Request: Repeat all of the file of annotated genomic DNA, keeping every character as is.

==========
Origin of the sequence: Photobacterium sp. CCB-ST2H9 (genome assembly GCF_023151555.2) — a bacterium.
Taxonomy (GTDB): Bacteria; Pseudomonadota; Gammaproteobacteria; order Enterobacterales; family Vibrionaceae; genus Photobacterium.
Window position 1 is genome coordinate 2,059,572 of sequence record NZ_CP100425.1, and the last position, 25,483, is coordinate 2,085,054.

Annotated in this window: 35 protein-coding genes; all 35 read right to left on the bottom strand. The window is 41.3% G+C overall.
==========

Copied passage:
Origin of the sequence: Photobacterium sp. CCB-ST2H9 (genome assembly GCF_023151555.2) — a bacterium.
Taxonomy (GTDB): Bacteria; Pseudomonadota; Gammaproteobacteria; order Enterobacterales; family Vibrionaceae; genus Photobacterium.
Window position 1 is genome coordinate 2,059,572 of sequence record NZ_CP100425.1, and the last position, 25,483, is coordinate 2,085,054.

Annotated in this window: 35 protein-coding genes; all 35 read right to left on the bottom strand. The window is 41.3% G+C overall.